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Vancouver Canucks acquire defenceman Hronek from Red Wings for picks

First-rounder acquired in the Bo Horvat trade is the biggest piece going to Detroit
The Vancouver Canucks general manager Patrik Allvin has made his biggest trade of deadline week, acquiring defenceman Filip Hronek from Detroit. THE CANADIAN PRESS/HO-Vancouver Canucks

The Vancouver Canucks added to their thin roster with a significant trade Wednesday, but bolstering the blue line came at a hefty price.

Two days ahead of the NHL’s trade deadline, the Canucks picked up defenceman Filip Hronek and a fourth-round pick in the 2023 draft from the Detroit Red Wings in exchange for a first and a second-round selection this year.

Vancouver (24-31-5) got the conditional first-rounder from the New York Islanders in a deal for centre Bo Horvat at the end of January.

“We are excited to add a 25-year-old right-shot defenceman who handles the puck well and possesses a strong two-way game,” Canucks general manager Patrik Allvin said in a statement.

“He has steadily progressed throughout his time in Detroit to show that he is a top pairing defenceman in this league. We are happy to continue to add younger pieces to build out the core of this team.”

Hronek has nine goals and 29 assists in 60 games for Detroit this season.

Selected by Detroit in the second round of the 2016 draft, the six-foot, 190-pound blue liner from Hradec Kralove, Czechia, has amassed 156 points (30 goals, 126 assists) and 162 penalty minutes in 305 regular-season games with the Red Wings.

Vancouver’s defence has been left thin by a spate of recent injuries and trades.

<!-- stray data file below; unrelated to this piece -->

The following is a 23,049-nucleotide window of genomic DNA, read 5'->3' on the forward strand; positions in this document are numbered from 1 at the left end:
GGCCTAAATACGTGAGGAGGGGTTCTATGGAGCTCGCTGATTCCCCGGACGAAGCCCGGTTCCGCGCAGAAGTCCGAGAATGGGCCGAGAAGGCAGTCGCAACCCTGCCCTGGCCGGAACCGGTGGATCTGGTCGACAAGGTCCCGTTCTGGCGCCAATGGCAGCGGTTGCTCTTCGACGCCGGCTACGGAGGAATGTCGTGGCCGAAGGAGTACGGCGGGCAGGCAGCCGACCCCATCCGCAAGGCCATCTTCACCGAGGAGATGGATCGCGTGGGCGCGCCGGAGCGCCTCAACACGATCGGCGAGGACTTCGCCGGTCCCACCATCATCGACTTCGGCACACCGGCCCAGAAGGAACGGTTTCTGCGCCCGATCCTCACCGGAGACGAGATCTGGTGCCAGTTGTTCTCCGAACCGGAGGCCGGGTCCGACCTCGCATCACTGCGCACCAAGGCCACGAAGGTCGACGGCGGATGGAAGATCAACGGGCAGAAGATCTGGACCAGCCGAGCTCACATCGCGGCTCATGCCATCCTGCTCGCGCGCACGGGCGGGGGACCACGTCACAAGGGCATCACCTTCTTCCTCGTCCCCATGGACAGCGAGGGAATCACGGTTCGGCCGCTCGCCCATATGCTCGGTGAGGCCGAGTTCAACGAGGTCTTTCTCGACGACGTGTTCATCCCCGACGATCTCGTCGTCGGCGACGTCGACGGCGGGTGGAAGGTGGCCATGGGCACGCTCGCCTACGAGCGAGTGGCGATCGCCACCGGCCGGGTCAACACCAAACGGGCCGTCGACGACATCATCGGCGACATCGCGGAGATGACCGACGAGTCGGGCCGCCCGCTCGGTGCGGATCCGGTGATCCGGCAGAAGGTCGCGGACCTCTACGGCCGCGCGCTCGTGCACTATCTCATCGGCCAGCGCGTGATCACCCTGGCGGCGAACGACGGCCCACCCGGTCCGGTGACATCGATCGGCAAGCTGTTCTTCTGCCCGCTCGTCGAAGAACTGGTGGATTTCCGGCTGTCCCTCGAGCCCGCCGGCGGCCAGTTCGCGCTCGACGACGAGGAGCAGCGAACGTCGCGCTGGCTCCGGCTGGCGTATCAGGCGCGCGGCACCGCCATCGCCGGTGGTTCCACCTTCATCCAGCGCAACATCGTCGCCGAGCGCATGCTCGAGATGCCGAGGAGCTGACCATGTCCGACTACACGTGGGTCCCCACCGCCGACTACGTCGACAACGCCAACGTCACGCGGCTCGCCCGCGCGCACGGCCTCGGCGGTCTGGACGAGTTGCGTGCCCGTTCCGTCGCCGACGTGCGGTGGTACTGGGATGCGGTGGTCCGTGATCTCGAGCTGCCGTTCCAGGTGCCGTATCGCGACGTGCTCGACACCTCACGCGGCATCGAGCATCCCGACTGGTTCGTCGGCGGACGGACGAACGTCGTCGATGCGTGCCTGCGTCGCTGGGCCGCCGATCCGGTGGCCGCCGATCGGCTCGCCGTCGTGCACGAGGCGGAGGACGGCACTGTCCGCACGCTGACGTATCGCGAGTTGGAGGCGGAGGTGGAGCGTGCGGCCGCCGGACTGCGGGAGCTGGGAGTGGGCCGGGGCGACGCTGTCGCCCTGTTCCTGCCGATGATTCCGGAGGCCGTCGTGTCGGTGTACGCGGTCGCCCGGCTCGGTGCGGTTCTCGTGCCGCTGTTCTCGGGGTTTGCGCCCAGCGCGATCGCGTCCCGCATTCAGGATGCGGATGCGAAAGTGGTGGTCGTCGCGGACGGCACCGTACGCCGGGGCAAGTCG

The club dealt blue liner Luke Schenn to the Toronto Maple Leafs for a third-round pick on Tuesday and traded Riley Stillman to the Buffalo Sabres for forward prospect Josh Bloom on Monday.

Defenceman Ethan Bear was placed on injured reserve after taking a puck to the face in a loss to the Boston Bruins on Saturday. Oliver Ekman-Larsson (ankle) was already on the IR list, and fellow D-man Travis Dermott has been out with an undisclosed ailment since Jan. 25.

Vancouver has called up players from the Abbotsford Canucks of the American Hockey League to fill the holes, and veteran defenceman Tyler Myers said he’s doing his best to help the new faces acclimatize.

“The biggest difference probably comes in the room,” he said Wednesday. “You want to talk to the guys as much as possible, help each other out with systems as best we can.

“But guys that have stepped in have played really well. I really liked the way our team structure is going right now. And we’ve just got to keep talking about it in the room and keep building on it.”

Vancouver has relied on Abbotsford to flesh out its forward ranks, too.

Canucks centres J.T. Miller and Curtis Lazar have both been listed as week-to-week with lower-body injuries, while wingers Ilya Mikheyev (knee) and Tanner Pearson (hand) are done for the season.

The team also bid goodbye to Horvat, Vancouver’s captain and leading goal scorer, in the first major deal of the NHL trade season. The Canucks got winger Anthony Beauvillier and Aatu Raty back in return, and added winger Vitali Kravtsov in a deal with the New York Rangers on Saturday.

Trying to develop chemistry and implement systems is a challenge with an ever-evolving roster, said Rick Tocchet, who took over as the team’s head coach on Jan. 22.

“I think when you have people in and out of the lineup, it is tough,” he said. “But I think for the most part, especially the last couple of weeks, guys are starting to really get the stuff we’re doing.”

More changes could be looming for the Canucks ahead of Friday’s trade deadline.

Rumours have linked right-winger Brock Boeser to a number of teams, including the Pittsburgh Penguins.

The 26-year-old forward admitted that he’s having a hard time blocking out the trade chatter.

“I think it’s a little more serious this time around but I don’t know,” he said. “I don’t know what’s going to happen. I’m still banking on staying here.”

Boeser said he’s trying to take his precarious situation as it comes.

“I can really only take it day by day and focus the day that I have in front of me,” he said. “That’s all I can worry about right now. I can’t worry about the future or anything.

“Just like today, I’ve got to come to the rink and I had to go on the ice and work my butt off and try to be better and get better.”

—Gemma Karstens-Smith, The Canadian Press

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